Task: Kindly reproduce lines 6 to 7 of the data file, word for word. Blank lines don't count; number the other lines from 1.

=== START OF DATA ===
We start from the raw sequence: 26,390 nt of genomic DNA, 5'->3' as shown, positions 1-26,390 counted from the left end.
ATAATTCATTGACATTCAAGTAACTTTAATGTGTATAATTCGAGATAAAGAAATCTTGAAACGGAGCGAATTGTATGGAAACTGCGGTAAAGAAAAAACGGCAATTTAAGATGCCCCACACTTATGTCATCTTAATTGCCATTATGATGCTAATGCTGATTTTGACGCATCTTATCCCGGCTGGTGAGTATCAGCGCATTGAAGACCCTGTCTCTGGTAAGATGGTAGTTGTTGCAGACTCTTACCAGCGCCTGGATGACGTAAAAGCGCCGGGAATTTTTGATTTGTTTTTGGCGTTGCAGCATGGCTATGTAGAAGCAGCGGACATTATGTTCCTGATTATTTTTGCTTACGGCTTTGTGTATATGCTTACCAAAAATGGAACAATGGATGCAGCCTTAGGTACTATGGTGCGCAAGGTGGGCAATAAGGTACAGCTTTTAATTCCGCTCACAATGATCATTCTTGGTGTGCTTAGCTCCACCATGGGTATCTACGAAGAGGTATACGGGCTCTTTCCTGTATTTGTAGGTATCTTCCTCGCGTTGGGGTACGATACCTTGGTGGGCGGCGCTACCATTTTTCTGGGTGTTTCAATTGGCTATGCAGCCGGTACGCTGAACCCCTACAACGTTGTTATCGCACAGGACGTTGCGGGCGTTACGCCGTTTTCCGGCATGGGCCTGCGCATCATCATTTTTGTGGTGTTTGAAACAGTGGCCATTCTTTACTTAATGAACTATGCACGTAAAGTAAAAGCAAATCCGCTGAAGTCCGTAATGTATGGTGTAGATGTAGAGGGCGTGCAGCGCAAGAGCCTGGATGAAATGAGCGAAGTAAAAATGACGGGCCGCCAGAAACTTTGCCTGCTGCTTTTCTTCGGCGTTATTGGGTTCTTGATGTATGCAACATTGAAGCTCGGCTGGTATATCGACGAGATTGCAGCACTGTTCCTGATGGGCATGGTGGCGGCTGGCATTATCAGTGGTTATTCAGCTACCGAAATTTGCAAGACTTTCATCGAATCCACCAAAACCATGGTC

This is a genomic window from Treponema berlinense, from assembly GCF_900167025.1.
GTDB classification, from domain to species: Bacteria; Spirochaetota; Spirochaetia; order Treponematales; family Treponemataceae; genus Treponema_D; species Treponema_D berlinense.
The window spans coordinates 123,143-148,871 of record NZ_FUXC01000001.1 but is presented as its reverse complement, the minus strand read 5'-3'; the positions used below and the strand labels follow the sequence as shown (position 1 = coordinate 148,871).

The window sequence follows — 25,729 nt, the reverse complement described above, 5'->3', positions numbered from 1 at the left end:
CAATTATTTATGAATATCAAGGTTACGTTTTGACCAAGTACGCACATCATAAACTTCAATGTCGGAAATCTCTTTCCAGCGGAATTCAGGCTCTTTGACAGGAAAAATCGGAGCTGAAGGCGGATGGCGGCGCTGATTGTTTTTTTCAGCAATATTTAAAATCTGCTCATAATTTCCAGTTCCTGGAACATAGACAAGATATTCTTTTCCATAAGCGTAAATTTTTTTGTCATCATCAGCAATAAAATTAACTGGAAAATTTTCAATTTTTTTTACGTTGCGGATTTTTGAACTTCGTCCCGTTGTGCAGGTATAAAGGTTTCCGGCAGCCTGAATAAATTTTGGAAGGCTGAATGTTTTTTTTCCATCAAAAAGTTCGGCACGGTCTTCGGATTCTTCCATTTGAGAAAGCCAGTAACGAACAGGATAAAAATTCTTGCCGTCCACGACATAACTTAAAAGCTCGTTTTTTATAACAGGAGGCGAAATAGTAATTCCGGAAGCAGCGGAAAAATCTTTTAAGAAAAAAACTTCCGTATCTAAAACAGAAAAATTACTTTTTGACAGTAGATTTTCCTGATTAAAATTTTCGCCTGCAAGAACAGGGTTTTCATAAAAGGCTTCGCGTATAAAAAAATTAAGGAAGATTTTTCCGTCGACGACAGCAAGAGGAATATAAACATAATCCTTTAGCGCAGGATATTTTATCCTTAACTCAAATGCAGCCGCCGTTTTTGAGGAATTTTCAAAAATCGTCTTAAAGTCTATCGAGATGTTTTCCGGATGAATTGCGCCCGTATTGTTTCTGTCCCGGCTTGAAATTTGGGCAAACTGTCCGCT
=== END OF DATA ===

The window sequence follows — 25,729 nt, the reverse complement described above, 5'->3', positions numbered from 1 at the left end:
CAATTATTTATGAATATCAAGGTTACGTTTTGACCAAGTACGCACATCATAAACTTCAATGTCGGAAATCTCTTTCCAGCGGAATTCAGGCTCTTTGACAGGAAAAATCGGAGCTGAAGGCGGATGGCGGCGCTGATTGTTTTTTTCAGCAATATTTAAAATCTGCTCATAATTTCCAGTTCCTGGAACATAGACAAGATATTCTTTTCCATAAGCGTAAATTTTTTTGTCATCATCAGCAATAAAATTAACTGGAAAATTTTCAATTTTTTTTACGTTGCGGATTTTTGAACTTCGTCCCGTTGTGCAGGTATAAAGGTTTCCGGCAGCCTGAATAAATTTTGGAAGGCTGAATGTTTTTTTTCCATCAAAAAGTTCGGCACGGTCTTCGGATTCTTCCATTTGAGAAAGCCAGTAACGAACAGGATAAAAATTCTTGCCGTCCACGACATAACTTAAAAGCTCGTTTTTTATAACAGGAGGCGAAATAGTAATTCCGGAAGCAGCGGAAAAATCTTTTAAGAAAAAAACTTCCGTATCTAAAACAGAAAAATTACTTTTTGACAGTAGATTTTCCTGATTAAAATTTTCGCCTGCAAGAACAGGGTTTTCATAAAAGGCTTCGCGTATAAAAAAATTAAGGAAGATTTTTCCGTCGACGACAGCAAGAGGAATATAAACATAATCCTTTAGCGCAGGATATTTTATCCTTAACTCAAATGCAGCCGCCGTTTTTGAGGAATTTTCAAAAATCGTCTTAAAGTCTATCGAGATGTTTTCCGGATGAATTGCGCCCGTATTGTTTCTGTCCCGGCTTGAAATTTGGGCAAACTGTCCGCT